A nice standard feature is the roll-out gas barbecue that hides behind the drop-down hatch door, directly above the gumboot storage bin. The hatch door reveals the tucked-away barbecue and also doubles as a handy table for plates, cooking implements and so on. It also reveals an outdoor radio/CD player and a pair of speakers, plus a double power point, a TV lead connector and a 12v power outlet. The barbecue’s gas line plugs into a bayonet connector just ahead of the rear wheel arch and there’s a small storage compartment between the radio/electrical switches and the barbecue. It’s a great set-up that’s a real boon to find as a standard inclusion.
Murana comes with a pair of 9 kg gas bottles, 150-litres of fresh and 100-litres of grey water storage, a pair of 100 amp house batteries, an external shower, Winegard TV aerial, electric entry step, colour reversing camera and a roof-top, reverse-cycle airconditioner. It’s a comprehensive package that covers most bases, while solar panels, a generator, and a towbar are all available options.
Entering the Murana you find yourself facing a four-seat cafe-style dinette, with seatbelts for the two forward-facing seats. Aft of that is the bathroom and at the rear is a generous u-shaped lounge that for some reason lacks a table. Opposite the dinette is the kitchen, which runs through to the rear lounge. Above the Crafter’s cab is a large queen-ish sized bed and above the rear lounge is a slightly smaller bed that stores up by the ceiling during the day and lowers, electrically, at night.
Although the Murana has older-style flat-faced cupboard, they have a modern high-gloss finish and the look and feel of the interior is quite contemporary. It’s also bright and quite airy, especially at the rear, with good window space and a mirror-finish bathroom door. Night time illumination is good, with LEDs the major type of lighting employed.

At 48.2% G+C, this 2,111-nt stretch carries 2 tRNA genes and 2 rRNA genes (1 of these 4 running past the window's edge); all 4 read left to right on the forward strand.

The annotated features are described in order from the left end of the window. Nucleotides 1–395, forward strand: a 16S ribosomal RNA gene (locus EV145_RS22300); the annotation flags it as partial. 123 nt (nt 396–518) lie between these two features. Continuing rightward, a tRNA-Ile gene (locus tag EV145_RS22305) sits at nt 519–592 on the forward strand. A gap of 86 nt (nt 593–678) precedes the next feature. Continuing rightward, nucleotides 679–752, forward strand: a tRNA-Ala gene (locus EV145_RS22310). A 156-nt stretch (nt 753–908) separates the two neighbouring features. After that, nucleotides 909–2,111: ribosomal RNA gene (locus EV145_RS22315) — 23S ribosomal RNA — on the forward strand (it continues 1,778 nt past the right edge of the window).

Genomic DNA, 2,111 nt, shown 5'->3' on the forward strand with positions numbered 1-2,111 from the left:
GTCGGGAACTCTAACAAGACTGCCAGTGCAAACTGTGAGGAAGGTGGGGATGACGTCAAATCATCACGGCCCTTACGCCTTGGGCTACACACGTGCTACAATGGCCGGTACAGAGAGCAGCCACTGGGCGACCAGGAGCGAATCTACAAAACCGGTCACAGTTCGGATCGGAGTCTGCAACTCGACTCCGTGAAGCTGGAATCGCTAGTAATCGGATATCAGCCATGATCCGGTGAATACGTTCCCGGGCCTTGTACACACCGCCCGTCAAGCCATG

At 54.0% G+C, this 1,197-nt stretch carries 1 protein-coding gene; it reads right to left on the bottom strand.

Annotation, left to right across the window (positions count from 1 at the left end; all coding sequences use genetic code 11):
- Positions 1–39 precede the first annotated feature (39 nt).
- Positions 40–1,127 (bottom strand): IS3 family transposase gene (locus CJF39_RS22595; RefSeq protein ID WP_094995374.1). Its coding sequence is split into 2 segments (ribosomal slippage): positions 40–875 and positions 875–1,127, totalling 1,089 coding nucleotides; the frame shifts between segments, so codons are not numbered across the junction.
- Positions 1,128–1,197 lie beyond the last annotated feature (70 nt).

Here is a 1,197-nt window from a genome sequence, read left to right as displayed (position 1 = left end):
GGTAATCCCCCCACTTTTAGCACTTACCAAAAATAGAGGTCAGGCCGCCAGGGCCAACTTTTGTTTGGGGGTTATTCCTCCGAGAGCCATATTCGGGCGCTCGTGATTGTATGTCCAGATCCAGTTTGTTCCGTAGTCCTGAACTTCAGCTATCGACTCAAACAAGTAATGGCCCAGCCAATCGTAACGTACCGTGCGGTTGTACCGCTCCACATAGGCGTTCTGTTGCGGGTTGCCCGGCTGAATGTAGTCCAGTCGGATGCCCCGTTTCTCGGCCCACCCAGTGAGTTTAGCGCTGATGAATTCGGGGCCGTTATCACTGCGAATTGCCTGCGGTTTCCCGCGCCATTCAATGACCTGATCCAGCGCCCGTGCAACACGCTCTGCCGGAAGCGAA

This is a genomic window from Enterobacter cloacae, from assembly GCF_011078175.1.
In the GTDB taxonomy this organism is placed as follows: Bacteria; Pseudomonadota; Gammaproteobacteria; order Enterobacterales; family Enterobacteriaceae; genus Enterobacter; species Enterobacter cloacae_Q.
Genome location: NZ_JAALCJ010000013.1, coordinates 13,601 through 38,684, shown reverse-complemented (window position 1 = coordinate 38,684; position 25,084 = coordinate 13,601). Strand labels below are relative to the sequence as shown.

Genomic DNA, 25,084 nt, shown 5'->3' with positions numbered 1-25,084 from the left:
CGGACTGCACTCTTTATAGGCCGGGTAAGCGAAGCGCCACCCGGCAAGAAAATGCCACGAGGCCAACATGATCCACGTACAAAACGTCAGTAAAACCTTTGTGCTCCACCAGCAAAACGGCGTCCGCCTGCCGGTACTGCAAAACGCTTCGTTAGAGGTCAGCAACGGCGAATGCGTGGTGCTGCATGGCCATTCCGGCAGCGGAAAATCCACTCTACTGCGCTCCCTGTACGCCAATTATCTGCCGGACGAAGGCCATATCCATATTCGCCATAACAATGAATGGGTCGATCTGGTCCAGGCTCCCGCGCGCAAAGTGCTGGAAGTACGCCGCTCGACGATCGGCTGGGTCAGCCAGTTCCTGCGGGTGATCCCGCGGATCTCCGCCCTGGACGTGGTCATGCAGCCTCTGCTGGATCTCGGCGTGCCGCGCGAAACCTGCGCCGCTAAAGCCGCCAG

For a rental vehicle with 55,000-odd kilometres on the clock the interior was hard to pick from new. There were no scuff marks, nothing was chipped and there was no accumulated grit or grime to be seen, except around the fresh water tank beneath the rear lounge. That says good things about AWRV World’s maintenance and attention to detail when cleaning, but also the inherent strength and durability of the design.
Matt Sears, AWRV World’s General Manager told me he only keeps vehicles in the rental fleet for a short time, up to about 60,000 km, before selling them on. That means the test Murana was nearing the end of its rental life and depending on the asking price it would make an attractive used offering.
Because the dinette is directly opposite the entry door you can slip in and out without disturbing the chef, provided you don’t try and get to the fridge. The dining table has an odd leg arrangement that can get in the way of those sitting closest to the wall and it doesn’t provide a lot of support at the extremity. Consequently, the dining table in our vehicle had a slight-but-noticeable droop. I think I worked out how this had happened during the machine’s rental life, when Mrs iMotorhome (not her real name) went to climb the bed ladder and by instinct used the table corner as a hand support. The things you learn only by actually using a motorhome...
The table is also a little high for my liking, but the dinette seats are reasonably comfortable and would be much better with a little more back shaping and lumbar support. Above the fridge sits a good 19” HD TV/DVD on a swivel arm and it can be viewed from anywhere in the vehicle. The rear lounge is spacious, but the lack of somewhere to put your drink, computer or dine at is baffling. As it stands it would be a great place for kids to play on the floor and in a four-berth rental that’s probably the idea.